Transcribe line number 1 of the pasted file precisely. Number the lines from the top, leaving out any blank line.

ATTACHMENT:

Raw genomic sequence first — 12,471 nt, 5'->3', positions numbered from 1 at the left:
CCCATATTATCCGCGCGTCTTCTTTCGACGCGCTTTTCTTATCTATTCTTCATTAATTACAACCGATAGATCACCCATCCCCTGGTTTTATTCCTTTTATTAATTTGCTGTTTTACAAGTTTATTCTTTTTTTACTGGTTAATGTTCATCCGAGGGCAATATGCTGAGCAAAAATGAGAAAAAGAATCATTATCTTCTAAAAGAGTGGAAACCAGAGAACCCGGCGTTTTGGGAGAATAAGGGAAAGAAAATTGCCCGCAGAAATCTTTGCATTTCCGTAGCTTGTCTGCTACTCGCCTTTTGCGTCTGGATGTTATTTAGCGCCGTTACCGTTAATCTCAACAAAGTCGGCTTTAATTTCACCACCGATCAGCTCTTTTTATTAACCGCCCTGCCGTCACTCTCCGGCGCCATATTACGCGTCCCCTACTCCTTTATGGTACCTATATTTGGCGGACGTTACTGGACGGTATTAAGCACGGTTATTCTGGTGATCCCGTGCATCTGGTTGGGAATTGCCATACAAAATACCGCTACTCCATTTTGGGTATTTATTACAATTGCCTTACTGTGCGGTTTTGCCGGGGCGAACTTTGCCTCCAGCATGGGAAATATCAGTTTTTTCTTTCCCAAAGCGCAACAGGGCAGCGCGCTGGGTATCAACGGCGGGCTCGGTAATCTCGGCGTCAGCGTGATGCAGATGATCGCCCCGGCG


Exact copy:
Raw genomic sequence first — 12,471 nt, 5'->3', positions numbered from 1 at the left: